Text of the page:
In Watermelon Sugar


What I'm Reading

Somewhere between watermelon bubblegum and the watermelon gazpacho with chorizo sorbet that I savored in Paris last summer, there is a line of verse from Richard Brautigan on loop in my head: In watermelon sugar the deeds were done and done again as my life is done in watermelon sugar.

If you were a part of the 1960s counterculture or, like me, a teenager who, decades later, discovered Brautigan on your parents’ bookshelf, you might recognize this as the opening line from his 1968 novel, In Watermelon Sugar—the tale of love and betrayal on a commune where almost everything is made of…watermelon sugar. In Brautigan’s utopia, the prosaic fruit of American summers is weird and sublime, epic and poetic, and made into countless useful things in the Watermelon Works. There is watermelon oil to light the lamps, there are watermelon planks to build the shacks, and watermelon seed ink to write the book itself.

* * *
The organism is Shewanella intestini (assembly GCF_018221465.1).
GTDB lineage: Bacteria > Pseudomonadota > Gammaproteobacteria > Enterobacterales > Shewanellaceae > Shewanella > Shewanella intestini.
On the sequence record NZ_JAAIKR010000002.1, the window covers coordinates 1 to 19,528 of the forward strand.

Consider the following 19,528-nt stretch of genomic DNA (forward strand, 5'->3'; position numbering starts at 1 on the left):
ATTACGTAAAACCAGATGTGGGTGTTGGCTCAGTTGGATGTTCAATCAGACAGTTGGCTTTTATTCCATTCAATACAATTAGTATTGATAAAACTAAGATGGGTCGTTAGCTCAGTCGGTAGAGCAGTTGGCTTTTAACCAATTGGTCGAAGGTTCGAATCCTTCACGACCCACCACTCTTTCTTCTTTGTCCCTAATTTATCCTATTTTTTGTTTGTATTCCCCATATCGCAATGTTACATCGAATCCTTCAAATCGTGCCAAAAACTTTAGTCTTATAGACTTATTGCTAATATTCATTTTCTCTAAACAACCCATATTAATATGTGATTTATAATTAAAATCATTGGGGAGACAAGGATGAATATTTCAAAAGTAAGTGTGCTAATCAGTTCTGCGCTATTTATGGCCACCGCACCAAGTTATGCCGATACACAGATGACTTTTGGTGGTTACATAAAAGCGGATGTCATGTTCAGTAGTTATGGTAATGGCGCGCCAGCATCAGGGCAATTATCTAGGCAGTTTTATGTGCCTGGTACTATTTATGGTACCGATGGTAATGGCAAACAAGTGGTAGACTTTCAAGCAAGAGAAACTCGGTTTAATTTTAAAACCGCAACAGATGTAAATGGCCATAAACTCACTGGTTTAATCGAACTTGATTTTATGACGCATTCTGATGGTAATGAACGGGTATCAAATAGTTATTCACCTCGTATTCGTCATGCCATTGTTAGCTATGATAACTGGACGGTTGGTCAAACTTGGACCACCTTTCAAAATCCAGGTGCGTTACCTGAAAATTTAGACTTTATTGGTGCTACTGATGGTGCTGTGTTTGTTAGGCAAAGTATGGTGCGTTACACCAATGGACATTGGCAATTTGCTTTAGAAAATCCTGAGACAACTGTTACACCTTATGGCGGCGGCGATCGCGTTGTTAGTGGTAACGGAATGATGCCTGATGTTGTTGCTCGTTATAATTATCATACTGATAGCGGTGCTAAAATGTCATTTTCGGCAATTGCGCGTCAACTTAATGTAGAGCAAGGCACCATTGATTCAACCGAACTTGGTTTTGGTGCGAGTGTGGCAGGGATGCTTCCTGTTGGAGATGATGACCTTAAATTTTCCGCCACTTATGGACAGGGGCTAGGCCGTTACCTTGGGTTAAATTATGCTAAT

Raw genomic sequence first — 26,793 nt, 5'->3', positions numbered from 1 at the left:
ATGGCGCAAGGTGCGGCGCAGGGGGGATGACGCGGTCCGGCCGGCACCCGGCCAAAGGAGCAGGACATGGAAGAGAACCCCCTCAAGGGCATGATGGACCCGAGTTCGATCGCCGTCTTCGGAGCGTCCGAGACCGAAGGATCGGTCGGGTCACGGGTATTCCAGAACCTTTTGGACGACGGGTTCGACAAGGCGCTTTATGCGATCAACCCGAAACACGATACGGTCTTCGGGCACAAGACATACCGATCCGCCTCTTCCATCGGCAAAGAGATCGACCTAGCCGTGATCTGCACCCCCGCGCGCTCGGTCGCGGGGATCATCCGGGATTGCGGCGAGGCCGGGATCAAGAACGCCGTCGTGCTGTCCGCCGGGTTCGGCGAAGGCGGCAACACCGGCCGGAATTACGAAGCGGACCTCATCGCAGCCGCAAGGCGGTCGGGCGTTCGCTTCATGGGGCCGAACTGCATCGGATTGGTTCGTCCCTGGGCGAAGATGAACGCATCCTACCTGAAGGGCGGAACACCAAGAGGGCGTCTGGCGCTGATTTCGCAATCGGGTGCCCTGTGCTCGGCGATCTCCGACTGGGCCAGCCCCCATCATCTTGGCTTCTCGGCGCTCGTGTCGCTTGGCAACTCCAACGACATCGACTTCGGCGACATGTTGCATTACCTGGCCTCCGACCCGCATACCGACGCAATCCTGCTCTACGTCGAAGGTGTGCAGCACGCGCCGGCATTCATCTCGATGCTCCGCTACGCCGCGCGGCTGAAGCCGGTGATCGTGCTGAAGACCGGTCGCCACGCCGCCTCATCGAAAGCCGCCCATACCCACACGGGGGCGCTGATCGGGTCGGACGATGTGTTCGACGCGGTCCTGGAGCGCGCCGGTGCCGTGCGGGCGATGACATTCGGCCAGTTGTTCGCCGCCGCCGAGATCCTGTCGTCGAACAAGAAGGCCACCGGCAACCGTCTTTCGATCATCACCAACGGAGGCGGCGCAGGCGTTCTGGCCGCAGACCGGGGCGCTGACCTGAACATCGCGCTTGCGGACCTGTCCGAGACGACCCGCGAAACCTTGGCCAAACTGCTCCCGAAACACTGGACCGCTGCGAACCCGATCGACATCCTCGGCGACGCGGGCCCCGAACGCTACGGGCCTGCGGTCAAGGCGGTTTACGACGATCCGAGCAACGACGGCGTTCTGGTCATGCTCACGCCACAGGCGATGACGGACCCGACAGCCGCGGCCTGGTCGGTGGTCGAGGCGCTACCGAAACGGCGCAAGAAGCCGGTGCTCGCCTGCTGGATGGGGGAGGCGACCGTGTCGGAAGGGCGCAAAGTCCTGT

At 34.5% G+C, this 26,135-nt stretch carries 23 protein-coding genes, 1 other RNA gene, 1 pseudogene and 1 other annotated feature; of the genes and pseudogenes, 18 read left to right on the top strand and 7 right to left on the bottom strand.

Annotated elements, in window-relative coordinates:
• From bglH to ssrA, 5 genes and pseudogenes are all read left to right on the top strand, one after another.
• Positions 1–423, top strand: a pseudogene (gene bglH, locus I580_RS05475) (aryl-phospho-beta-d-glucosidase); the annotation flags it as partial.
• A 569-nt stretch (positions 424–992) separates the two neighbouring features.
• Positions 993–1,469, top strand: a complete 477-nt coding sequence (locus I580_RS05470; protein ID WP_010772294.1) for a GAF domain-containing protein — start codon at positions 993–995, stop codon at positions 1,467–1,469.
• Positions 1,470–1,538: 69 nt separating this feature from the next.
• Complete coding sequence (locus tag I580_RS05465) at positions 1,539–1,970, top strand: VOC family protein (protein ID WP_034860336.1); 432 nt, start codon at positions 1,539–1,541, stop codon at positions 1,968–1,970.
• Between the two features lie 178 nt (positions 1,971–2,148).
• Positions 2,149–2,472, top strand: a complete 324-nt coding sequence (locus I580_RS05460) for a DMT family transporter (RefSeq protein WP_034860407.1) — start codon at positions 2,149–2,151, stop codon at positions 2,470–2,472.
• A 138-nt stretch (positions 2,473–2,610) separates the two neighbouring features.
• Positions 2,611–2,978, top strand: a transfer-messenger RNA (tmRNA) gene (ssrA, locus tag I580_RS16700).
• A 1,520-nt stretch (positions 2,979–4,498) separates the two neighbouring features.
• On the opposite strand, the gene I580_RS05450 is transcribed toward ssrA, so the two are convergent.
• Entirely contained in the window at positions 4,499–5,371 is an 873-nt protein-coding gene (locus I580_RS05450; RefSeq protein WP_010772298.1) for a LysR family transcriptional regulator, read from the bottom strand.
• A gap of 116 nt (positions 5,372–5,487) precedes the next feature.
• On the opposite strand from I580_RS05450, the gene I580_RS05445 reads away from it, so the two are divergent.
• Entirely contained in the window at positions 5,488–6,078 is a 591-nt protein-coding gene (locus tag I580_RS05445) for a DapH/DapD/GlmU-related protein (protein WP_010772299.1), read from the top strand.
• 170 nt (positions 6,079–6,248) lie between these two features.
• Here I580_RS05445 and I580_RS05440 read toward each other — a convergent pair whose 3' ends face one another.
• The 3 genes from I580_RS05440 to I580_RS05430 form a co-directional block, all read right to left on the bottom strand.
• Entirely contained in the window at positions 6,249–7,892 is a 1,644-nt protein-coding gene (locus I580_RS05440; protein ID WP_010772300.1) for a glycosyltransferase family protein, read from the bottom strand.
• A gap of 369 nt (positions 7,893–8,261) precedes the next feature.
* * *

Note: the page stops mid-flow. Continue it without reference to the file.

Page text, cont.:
In my own little utopia, however, we have to work hard to find uses for all that watermelon. It’s a hefty fruit and the reality is that my son is allergic to it (yes, that stinks) and my husband, I’m embarrassed to admit, just doesn’t really like it (what would Brautigan think??). True, Team Watermelon (my six-year-old and I) can eat a lot of melon, but it seems like there’s always enough left over to take up half the fridge—or feed a commune.

So we get creative, though we’ve limited ourselves (so far) to edibles: watermelon frescos (Central American style with lime and salt), dried watermelon (delicious! like candy!), pickled watermelon rinds (the Lee Brothers recipe, hands down). This week, we moved on to sorbet. I recommend making a batch, picking up a copy of In Watermelon Sugar, and settling in for a sweet read. 

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